NASHVILLE – Three contentious topics were addressed during a special two-week “Extraordinary Session” called by the Governor, including issues concerning worker’s compensation insurance, higher education reform, and K-12 reform.
Senator Mae Beavers and the General Assembly addressed a law that went into effect on January 1 of this year that required small contractors to carry worker’s compensation insurance. In addition, the General Assembly passed a higher education reform bill that attempted to allow more Tennesseans to pursue a post-secondary education that fits their academic and workplace needs. Finally, Senator Beavers was one of only three senators to vote against President Barack Obama’s “Race to the Top” stimulus fund bill, a bill that was rushed through the legislature and one that Sen. Beavers and others feared would heap unfunded mandates onto our local schools and teachers, all in order to apply for the possibility of stimulus dollars and stray further from Tennessee’s ‘pay-as-you-go’ economic history.
General Assembly Delays Law Requiring the Purchase of Worker’s Compensation Insurance by Small Contractors
Senator Mae Beavers helped pass a worker’s compensation law that would seek to delay the implementation of a 2008 law that required all sole proprietors to carry worker’s compensation insurance. Beavers also plans to present a bill during regular session that would outright delete the 2008 law, a law that would force the purchase of insurance on single individuals and small companies that could account for expenses high enough to put them out of business.
“We cannot expect small businesses, particularly those sole proprietors and small contracting companies, to emerge from what has been a devastating few years in the economy and housing market if the state and federal governments continue to burden them with regulations and fees,” said Sen. Beavers. “Self-employed contractors are hurting enough as it is; the state doesn’t need to help put them out of business.”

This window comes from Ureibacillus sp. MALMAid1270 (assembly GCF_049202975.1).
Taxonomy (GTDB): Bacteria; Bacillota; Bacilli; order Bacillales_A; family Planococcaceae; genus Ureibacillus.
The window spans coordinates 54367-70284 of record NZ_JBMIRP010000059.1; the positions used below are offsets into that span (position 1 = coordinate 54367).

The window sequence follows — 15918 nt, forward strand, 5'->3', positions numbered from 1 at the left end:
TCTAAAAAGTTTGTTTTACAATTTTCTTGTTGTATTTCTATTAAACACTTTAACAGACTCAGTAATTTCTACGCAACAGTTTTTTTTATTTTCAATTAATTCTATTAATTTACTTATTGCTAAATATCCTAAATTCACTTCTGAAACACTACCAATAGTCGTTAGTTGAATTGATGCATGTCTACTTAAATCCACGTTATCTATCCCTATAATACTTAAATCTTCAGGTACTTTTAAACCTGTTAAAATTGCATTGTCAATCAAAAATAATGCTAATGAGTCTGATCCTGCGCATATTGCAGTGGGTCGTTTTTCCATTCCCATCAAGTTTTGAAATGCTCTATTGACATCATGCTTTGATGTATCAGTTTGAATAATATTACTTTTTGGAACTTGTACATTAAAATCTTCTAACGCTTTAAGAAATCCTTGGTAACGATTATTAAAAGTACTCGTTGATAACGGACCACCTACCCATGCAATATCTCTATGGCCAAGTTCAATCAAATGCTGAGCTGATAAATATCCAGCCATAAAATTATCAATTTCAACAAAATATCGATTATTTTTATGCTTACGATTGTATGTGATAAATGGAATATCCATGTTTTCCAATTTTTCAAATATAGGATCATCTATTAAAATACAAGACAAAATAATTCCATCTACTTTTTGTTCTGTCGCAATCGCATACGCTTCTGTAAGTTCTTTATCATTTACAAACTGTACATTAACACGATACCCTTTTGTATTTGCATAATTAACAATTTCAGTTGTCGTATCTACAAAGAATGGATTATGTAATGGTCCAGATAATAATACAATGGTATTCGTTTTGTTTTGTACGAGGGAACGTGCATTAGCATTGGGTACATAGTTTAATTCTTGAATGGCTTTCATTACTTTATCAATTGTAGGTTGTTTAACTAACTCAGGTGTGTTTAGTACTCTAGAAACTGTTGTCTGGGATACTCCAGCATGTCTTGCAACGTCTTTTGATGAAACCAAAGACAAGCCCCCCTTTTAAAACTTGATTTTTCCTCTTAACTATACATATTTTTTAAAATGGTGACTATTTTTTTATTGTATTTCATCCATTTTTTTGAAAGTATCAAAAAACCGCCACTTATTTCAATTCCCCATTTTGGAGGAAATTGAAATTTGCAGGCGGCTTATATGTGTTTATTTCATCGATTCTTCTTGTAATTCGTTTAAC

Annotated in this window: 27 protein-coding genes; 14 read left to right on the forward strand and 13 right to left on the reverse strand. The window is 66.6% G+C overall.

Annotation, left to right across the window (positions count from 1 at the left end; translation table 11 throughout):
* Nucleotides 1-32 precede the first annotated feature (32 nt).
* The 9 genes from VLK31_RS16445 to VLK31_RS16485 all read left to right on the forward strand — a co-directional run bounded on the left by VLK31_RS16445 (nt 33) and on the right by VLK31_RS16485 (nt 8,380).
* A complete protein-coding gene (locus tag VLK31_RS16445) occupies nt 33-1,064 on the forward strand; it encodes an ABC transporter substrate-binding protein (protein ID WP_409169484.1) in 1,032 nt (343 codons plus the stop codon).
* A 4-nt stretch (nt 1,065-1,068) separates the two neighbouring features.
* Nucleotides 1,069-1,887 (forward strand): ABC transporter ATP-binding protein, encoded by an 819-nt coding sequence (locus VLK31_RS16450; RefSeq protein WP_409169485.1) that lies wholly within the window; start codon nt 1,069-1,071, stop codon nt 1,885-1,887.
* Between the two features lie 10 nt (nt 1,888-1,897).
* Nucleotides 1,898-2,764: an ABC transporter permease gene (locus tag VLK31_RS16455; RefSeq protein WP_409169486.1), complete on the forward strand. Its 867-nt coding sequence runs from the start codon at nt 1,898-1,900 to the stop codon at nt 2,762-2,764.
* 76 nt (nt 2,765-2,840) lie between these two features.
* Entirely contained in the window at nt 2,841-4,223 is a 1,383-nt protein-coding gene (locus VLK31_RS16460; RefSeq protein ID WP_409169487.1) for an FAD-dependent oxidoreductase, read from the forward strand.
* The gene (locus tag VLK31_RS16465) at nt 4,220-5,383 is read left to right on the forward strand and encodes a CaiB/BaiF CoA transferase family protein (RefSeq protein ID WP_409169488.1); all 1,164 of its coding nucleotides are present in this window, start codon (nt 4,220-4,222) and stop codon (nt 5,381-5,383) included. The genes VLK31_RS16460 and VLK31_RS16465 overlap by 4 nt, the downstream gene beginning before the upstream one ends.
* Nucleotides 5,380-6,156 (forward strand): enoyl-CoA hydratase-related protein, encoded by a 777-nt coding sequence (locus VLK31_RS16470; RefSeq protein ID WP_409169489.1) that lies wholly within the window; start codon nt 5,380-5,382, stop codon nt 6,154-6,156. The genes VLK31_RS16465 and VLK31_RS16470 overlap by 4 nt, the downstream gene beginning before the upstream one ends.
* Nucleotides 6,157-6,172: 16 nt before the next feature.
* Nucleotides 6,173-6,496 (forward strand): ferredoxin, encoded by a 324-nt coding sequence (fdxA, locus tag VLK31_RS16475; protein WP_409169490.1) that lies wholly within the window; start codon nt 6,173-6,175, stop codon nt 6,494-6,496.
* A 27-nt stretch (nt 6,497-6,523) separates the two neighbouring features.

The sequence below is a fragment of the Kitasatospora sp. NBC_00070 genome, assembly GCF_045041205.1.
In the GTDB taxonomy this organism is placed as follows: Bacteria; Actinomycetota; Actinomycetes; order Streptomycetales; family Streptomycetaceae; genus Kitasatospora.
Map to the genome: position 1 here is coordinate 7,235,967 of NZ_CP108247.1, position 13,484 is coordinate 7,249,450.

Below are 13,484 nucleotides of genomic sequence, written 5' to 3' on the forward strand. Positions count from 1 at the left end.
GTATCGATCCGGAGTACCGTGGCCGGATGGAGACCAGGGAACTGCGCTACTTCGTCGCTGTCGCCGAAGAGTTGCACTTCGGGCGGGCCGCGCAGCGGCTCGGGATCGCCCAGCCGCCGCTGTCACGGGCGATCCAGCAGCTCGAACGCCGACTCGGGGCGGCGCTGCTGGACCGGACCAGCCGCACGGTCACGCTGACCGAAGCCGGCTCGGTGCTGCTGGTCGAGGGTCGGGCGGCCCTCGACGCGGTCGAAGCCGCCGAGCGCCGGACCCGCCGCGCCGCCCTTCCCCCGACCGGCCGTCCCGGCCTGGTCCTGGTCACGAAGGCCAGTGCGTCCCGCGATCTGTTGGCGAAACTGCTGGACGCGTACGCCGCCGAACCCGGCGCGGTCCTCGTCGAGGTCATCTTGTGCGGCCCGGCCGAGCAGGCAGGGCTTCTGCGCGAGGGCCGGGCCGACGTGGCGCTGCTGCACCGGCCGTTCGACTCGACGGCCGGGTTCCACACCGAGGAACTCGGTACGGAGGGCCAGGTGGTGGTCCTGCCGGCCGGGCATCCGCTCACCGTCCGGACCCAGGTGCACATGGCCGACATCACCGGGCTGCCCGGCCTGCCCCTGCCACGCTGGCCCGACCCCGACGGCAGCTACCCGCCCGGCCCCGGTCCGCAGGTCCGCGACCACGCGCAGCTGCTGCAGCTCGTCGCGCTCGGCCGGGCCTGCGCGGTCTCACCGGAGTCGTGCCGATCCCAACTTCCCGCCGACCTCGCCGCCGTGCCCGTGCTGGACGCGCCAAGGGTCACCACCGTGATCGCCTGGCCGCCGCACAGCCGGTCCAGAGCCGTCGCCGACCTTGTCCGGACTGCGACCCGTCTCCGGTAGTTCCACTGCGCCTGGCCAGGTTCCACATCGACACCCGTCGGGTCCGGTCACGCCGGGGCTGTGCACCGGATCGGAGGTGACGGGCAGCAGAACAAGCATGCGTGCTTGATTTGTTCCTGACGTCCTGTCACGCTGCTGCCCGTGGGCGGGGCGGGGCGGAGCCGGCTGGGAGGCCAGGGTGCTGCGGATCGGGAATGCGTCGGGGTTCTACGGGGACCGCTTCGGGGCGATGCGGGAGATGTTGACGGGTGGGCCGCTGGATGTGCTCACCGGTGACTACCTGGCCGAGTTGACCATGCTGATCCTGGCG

The particular law addressed was a bill passed in 2008 that required all contractors and subcontractors – even those sole proprietorships whose owner is the only employee – to carry additional workers compensation insurance.
Beavers was one of only five senators who voted against the bill on the floor last session, and the only Republican to do so. “You have to be aware of the economic climate and what effects that state mandates will have when the legislature passes bills,” said Beavers. “I believe many legislators were quite short-sighted when they passed this law.”
Beavers urges everyone to call their legislators and ask them to support the bill she will be filing to repeal the 2008 law, in particular those who voted “aye” for the 2008 bill.
General Assembly Passes Higher Education Reform
Tennessee ranks 40th in the nation in completion of college bachelor’s degrees and 45th in associate degrees. Our dismal college attendance and graduation rates are not only educational problems, but in an ever-expanding and competitive global economy, they are proving to be an economic problem as well.
The higher education bill passed this week, called the "Complete College Tennessee Act of 2010," revises the Tennessee Higher Education Commission’s master planning responsibility to increase college completion, address economic development needs and differentiate institutional missions to increase collaboration and efficiency between Tennessee’s post-secondary schools.
The legislation also hopes to gear state funding for colleges based more on graduation and retention rates, rather than purely based on enrollment.